Anti-Trust Lawsuit Against Sony Dismissed

Sony Interactive Entertainment can breathe a sigh of relief now that its motion to dismiss an antitrust class action suit has been granted. The suit in question alleged the PlayStation Store had created a monopoly when it decided to stop selling codes for digital games through third-party stores in 2019, instead focusing all download sales on its own store.

The plaintiffs had argued that this broke anti-trust laws, enabling Sony to control prices and unlawfully monopolize the market for digital PlayStation games. They pointed to increased costs, observing that PlayStation owners could be charged up to 175% more to download a game than if they bought a physical copy.

However, on July 15th, Judge Richard Seeborg, of the Northern California district, dismissed the case. He explained that the plaintiffs had failed to prove Sony violated the Sherman Act rules on anti-competitive principles.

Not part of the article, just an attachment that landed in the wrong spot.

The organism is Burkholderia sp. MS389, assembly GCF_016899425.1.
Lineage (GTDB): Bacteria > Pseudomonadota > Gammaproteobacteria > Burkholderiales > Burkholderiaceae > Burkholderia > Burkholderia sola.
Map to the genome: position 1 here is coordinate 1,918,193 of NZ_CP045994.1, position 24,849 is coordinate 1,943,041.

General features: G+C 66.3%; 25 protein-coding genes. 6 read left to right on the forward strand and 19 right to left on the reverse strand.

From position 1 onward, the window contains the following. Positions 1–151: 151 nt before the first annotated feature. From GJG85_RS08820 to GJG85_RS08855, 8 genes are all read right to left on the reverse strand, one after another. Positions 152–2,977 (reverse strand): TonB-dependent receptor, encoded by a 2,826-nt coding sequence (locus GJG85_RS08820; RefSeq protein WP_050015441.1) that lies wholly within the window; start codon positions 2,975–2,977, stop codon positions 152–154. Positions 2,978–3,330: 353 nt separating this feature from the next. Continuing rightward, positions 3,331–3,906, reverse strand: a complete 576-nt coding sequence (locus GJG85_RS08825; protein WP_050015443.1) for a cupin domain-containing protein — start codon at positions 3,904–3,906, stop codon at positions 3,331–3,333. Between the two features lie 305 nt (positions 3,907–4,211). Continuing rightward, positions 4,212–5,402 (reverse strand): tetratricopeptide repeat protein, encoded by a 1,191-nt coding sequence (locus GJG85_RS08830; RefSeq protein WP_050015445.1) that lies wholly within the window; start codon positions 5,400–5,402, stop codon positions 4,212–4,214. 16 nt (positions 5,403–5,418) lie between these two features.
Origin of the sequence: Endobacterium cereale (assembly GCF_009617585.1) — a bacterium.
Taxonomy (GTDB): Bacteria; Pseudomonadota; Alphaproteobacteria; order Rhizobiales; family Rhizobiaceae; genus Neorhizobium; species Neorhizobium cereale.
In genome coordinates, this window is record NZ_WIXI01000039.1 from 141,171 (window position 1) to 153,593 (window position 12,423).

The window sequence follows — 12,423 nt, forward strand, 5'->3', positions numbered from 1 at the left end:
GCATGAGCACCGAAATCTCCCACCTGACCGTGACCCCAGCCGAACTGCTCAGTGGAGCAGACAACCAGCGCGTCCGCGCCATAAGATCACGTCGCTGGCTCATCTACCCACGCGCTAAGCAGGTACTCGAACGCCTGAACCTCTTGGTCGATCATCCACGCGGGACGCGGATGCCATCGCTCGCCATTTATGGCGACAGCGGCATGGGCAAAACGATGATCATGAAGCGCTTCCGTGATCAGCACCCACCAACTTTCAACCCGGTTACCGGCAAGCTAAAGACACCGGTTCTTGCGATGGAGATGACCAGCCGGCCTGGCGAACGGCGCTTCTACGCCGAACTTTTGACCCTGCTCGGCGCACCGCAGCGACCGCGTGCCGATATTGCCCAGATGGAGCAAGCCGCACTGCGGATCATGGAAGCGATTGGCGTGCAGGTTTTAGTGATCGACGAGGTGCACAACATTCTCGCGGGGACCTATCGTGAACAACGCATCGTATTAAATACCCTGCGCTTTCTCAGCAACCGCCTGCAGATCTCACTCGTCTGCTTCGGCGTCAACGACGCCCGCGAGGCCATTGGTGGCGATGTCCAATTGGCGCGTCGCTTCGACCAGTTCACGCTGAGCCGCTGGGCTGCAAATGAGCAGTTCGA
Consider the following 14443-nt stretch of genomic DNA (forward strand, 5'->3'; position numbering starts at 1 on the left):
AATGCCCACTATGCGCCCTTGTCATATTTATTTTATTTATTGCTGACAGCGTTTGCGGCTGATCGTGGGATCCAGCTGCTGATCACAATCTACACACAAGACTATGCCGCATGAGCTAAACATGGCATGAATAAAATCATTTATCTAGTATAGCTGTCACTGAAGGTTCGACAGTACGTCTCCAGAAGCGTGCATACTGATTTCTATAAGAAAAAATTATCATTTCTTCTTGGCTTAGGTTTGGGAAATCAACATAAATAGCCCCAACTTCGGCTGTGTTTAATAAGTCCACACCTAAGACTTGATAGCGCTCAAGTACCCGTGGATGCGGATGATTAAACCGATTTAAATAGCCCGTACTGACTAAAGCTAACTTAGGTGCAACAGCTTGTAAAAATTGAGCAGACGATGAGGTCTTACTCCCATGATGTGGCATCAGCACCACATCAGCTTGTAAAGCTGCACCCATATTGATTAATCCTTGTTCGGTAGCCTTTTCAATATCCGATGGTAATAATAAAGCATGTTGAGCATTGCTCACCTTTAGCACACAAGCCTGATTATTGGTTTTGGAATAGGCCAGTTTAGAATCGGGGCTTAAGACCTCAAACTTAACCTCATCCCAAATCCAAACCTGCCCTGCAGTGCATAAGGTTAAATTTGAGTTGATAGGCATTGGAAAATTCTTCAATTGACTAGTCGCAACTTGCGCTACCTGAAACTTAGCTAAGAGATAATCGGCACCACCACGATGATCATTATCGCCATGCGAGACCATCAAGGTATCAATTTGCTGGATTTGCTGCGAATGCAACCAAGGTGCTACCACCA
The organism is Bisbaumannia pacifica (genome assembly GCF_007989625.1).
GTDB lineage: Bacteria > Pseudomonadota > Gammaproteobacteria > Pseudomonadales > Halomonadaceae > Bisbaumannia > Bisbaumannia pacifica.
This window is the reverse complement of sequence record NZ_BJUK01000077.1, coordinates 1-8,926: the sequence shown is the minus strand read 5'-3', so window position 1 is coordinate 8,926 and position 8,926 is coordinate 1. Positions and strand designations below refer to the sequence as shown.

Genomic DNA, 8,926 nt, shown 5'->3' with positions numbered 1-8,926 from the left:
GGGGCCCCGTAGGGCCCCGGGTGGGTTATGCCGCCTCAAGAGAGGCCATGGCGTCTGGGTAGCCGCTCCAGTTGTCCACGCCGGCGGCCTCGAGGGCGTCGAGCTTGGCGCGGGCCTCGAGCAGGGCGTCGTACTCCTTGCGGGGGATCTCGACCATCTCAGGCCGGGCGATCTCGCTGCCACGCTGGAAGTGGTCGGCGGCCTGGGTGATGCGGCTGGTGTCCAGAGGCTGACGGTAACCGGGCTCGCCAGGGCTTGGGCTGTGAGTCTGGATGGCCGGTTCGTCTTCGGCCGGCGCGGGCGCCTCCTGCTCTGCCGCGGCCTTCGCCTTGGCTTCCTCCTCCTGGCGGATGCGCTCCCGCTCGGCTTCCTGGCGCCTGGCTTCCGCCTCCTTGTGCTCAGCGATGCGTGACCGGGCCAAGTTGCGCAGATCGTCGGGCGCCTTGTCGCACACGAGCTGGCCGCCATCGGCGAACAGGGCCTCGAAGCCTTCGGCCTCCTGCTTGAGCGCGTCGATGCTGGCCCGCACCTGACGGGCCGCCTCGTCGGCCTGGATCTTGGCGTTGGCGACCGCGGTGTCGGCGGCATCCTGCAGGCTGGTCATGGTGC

“The motion to dismiss is granted because plaintiffs have failed to allege adequately anticompetitive conduct under the Sherman Act, and the other claims are derivative of the Sherman Act claims,” he wrote. “Although it is unclear at this time if the deficiencies may be cured, plaintiff is granted leave to amend.”

With these allegations now out the window, Sony can go back to focusing on its other big-time lawsuit. Earlier in the year, Sony was successful in convincing the court to dismiss a gender discrimination lawsuit from a former PlayStation employee. Unfortunately (for Sony), the plaintiff was given the right to amend and file a renewed complaint, which she did this past May.

(All information was provided by and Video Games Chronicle)

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